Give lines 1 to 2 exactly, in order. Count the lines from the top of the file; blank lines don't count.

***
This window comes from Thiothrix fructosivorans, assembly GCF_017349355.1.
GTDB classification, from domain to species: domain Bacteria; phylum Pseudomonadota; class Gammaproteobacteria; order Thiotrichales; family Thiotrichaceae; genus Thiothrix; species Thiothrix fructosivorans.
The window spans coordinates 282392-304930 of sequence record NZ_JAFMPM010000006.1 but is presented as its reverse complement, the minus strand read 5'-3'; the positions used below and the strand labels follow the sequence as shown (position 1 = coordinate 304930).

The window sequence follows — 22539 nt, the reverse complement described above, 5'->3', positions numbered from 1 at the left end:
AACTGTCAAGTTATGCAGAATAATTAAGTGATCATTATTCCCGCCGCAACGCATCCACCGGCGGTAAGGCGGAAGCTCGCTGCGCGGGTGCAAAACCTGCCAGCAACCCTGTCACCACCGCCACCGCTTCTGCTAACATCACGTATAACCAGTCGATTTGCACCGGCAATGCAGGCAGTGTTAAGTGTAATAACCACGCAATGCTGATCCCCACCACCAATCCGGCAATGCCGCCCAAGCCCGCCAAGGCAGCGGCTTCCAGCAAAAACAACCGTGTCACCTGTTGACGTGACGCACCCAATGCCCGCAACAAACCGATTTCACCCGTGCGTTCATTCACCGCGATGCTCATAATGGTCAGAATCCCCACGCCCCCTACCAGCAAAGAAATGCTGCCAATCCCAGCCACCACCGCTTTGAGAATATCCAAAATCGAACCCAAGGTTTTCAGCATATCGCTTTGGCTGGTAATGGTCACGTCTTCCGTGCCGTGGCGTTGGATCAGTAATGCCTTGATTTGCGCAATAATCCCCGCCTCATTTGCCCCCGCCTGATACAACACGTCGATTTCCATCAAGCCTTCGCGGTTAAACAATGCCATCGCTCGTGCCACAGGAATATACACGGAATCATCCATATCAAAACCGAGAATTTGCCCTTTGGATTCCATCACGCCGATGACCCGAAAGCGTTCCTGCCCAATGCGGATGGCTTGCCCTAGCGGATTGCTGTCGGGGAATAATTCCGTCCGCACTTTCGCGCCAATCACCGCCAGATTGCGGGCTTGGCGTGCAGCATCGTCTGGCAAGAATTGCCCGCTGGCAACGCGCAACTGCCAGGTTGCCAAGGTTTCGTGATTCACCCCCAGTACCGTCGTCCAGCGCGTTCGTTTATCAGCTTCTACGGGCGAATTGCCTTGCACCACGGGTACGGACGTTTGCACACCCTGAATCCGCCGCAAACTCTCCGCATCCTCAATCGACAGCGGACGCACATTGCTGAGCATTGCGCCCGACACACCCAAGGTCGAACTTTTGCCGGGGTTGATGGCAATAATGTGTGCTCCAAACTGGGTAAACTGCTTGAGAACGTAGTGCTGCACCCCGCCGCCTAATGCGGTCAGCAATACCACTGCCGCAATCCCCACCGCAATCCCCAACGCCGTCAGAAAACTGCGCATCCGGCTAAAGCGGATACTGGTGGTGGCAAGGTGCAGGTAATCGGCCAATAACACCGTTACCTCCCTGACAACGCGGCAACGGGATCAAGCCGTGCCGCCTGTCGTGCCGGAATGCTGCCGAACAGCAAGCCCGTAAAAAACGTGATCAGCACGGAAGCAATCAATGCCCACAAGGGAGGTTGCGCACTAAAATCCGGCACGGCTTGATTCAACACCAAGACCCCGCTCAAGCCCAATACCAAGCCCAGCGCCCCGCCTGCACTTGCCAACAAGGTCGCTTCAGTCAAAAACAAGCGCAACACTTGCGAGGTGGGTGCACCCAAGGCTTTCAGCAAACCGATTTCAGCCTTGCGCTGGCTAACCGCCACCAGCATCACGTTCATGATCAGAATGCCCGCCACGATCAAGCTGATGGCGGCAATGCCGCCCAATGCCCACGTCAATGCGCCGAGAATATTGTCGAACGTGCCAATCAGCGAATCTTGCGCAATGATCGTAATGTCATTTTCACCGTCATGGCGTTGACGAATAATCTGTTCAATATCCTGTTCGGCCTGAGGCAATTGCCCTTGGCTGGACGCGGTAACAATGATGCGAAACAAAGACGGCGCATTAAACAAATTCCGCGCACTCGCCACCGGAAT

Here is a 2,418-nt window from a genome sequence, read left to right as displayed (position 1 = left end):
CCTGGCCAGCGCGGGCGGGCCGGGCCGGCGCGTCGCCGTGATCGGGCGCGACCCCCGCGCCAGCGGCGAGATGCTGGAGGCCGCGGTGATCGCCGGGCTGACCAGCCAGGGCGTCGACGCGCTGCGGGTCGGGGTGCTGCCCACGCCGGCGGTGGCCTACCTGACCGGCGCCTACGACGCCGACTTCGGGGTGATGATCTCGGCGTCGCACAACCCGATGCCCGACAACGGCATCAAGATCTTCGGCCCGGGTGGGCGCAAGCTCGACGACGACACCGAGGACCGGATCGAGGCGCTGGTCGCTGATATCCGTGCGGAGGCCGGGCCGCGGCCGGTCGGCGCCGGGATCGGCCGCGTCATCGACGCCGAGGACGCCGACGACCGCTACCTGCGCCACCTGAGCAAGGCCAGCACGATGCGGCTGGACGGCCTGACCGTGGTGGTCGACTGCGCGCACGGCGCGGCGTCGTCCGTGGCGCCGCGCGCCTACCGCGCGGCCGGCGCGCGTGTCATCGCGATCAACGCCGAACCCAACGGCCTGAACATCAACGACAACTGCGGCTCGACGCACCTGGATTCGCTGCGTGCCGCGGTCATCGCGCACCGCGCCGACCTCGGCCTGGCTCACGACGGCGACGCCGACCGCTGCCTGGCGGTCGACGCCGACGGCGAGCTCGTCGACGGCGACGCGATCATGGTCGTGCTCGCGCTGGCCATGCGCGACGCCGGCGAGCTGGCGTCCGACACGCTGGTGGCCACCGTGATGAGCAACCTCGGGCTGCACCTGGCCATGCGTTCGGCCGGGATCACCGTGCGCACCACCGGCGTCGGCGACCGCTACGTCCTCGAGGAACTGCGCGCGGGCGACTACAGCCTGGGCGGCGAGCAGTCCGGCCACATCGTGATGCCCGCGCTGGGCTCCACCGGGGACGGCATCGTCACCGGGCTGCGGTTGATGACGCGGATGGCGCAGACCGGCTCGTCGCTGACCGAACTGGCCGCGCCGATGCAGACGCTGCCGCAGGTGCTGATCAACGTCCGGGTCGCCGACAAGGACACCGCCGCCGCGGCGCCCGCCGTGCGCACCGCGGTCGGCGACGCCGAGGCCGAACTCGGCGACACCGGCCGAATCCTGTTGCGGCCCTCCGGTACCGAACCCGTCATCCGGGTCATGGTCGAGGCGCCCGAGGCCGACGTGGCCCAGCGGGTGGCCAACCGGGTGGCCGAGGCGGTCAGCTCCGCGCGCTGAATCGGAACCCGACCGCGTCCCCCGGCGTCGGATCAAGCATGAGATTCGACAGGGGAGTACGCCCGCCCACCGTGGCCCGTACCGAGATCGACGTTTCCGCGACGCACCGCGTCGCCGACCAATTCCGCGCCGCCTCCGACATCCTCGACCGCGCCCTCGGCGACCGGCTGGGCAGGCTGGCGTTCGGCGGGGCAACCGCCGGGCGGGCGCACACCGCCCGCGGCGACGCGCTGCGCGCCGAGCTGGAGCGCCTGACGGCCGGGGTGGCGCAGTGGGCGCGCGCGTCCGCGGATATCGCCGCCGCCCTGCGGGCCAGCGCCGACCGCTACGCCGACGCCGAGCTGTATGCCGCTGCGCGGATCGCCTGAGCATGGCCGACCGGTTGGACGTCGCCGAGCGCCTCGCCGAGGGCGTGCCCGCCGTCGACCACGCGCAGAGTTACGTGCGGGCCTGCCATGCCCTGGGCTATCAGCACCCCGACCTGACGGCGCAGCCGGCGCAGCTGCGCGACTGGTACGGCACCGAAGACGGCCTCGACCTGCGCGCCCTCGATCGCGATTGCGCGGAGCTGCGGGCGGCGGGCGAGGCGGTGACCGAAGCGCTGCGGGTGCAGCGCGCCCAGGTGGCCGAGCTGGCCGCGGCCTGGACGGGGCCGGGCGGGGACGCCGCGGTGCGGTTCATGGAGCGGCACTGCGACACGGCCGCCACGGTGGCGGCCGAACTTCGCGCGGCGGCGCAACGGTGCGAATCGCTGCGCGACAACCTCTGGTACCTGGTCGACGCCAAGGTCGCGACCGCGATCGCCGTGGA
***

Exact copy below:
This window comes from Thiothrix fructosivorans, assembly GCF_017349355.1.
GTDB classification, from domain to species: domain Bacteria; phylum Pseudomonadota; class Gammaproteobacteria; order Thiotrichales; family Thiotrichaceae; genus Thiothrix; species Thiothrix fructosivorans.